Top 10 Ruling on the Violation of “Principle of Natural Justice” as observed by the Judiciary

Top 10 Ruling on the Violation of “Principle of Natural Justice” as observed by the Judiciary

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Top 10 Ruling on the Violation of “Principle of Natural Justice” as observed by the Judiciary

  
 
There are various cases where the assessment proceeding is quashed or restored by the judiciary for the Violation of “Principle of Natural Justice”.  It has happened mostly in the case of faceless assessment scheme wherein the order are passed by the authorities without following the due procedure of law as provided in the scheme or as provided by judiciary.
It may be noted that there have been several instances in which assessees have been complaining about the assessment order being passed without even considering the taxpayers request for an adjournment or without cancelling the request or without considering/ignoring an assessee’s submission.
There are instances wherein the assessment orders have been issued within 2-3 days of issuance of show-cause notices thereby resulting in not giving enough opportunity and time of being heard to the assessee.
Even in some cases, the assessment has been finalized without the assessee being able to submit any response or  compile the required information.
This has resulted in numerous writ petitions which have been filed with the jurisdictional High Courts on this matter. In various cases, the Hon’ble High Courts have stayed the demand and allowed assessees to make submissions.
In fact, in many cases, the Hon’ble High Courts have even ruled that the assessment has been concluded contrary to the “principle of natural justice” and hence the order was quashed, set aside or stayed.
Here are the instances which has been heard or decided by the courts following the principle of Natural Justice:
  1. The Hon’ble Bombay High Court in the case of Praful M Shah (W.P. (L) NO. 11143 OF 2021) stayed the assessment order, where the same was passed in “stark violation of principles of natural justice” as the assessee was not heard at all with respect to the new additions. The assessee also contended that “there are a lot of glitches on operation of faceless assessment scheme”. The matter is still pending before the High Court.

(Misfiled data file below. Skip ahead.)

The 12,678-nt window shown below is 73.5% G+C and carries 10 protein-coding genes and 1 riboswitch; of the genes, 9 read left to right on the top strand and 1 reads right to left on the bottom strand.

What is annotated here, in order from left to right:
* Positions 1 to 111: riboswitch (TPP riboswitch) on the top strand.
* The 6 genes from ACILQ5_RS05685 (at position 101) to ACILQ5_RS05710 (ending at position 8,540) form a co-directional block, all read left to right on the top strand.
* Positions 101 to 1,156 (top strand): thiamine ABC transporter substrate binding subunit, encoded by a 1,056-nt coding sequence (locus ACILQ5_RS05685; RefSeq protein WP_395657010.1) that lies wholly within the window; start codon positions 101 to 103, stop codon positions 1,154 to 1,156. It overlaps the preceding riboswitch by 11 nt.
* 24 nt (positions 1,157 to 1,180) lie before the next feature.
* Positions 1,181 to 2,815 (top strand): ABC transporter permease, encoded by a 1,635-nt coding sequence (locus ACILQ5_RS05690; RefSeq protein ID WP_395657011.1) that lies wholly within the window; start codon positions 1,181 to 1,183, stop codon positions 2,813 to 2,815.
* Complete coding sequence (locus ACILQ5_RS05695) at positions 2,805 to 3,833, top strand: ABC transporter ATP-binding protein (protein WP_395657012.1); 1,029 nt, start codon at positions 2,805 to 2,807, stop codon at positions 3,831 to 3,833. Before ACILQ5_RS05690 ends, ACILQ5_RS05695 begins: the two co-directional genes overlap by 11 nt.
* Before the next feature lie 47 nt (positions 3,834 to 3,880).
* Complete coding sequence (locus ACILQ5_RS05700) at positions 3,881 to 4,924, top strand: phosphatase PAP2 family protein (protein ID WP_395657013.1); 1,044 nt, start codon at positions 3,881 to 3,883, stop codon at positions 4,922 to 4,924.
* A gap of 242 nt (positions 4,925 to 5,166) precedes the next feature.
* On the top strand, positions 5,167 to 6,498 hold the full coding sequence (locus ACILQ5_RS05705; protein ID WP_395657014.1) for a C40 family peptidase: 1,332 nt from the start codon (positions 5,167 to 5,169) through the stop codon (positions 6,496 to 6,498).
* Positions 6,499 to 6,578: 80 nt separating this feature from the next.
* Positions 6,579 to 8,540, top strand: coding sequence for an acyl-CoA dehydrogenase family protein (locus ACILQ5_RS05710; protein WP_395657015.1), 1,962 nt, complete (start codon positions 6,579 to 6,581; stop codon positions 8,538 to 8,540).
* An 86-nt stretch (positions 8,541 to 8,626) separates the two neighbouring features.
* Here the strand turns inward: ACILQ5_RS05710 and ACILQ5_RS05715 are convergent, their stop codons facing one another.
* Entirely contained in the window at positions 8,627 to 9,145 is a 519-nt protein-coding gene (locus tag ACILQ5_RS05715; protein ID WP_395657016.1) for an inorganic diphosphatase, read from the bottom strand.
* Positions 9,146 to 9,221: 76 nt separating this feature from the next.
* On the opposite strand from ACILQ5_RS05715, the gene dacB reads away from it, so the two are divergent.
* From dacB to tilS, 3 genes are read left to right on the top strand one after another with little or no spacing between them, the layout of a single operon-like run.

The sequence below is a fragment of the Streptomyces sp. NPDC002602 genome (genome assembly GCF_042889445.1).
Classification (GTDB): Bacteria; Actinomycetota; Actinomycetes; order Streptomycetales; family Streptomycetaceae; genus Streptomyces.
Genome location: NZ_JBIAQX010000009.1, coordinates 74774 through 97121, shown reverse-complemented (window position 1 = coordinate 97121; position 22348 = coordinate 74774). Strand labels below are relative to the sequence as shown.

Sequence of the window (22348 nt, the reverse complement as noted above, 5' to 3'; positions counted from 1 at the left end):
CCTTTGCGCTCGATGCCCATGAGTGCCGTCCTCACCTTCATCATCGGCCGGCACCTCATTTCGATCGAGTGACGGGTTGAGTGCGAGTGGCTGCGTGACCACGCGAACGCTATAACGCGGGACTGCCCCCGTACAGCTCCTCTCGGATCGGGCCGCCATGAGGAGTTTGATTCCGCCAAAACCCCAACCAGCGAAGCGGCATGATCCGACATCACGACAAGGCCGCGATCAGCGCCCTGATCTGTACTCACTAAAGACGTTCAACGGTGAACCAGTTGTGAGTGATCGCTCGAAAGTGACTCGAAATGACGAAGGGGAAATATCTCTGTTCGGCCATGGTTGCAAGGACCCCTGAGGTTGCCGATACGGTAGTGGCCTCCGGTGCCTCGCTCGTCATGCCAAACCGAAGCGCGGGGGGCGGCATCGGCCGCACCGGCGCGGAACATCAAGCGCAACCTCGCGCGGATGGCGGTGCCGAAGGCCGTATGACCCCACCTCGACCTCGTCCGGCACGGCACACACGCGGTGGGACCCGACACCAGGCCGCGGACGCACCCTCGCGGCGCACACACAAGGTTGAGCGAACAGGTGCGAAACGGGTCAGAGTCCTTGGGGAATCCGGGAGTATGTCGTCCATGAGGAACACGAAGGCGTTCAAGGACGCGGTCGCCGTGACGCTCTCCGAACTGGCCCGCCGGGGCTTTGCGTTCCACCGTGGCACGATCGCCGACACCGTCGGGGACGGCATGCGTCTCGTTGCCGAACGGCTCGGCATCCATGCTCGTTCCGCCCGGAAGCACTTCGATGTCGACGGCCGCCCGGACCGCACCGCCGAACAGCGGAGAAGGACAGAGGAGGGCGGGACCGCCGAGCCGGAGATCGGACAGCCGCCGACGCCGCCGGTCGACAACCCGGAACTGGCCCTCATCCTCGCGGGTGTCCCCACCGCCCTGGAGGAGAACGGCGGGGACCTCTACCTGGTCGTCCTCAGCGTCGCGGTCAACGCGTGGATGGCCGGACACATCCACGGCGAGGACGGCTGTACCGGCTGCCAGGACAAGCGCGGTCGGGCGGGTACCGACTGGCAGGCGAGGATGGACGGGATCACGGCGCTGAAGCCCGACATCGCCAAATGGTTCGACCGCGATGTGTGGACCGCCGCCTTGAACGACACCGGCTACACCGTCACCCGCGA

2. In a landmark case before the Hon’ble Delhi HC in the case of Blue Square Infrastructure LLP (W.P.(C) 5418/2021), the court has set aside the assessment order as the same was passed without considering the request for adjournment and without waiting for the expiry of the time limit given under the show cause notice.
  3.  The Hon’ble Delhi HC in the case of KBB Nuts Private Limited (W.P.(C) 5234/2021) has set aside the assessment order as the same was concluded without considering the assessee’s request for adjournment and assessee’s response to the show case notice. In this case, the HC rejected the assessment without getting into the merits of the objection and direct the assessing officer to pass a fresh assessment after considering the assessee’s response and granting a personal hearing.
  4. Hon’ble Delhi High Court in the case of Sanjay Aggarwal vs. NFAC [W.P.(C) 5741/2021; order dated 02.06.2021] has held that Section 144B(7)(vii) grants liberty to the assessee to seek a personal hearing in the matter where there is variation of income. It is incumbent upon the revenue to accord a personal hearing to the Assessee.
  5. Similarly, the Hon’ble Bombay High Court in the case of Raja Builders (W.P. (L) NO. 11224 OF 2021) stayed the assessment order and penalty notice as the same was passed without considering assessee’ s detailed response to the show cause notice (SCN) and request for a personal hearing. The assessee also contended that the SCN dated 20th April appeared on the portal for the first time only on 22nd.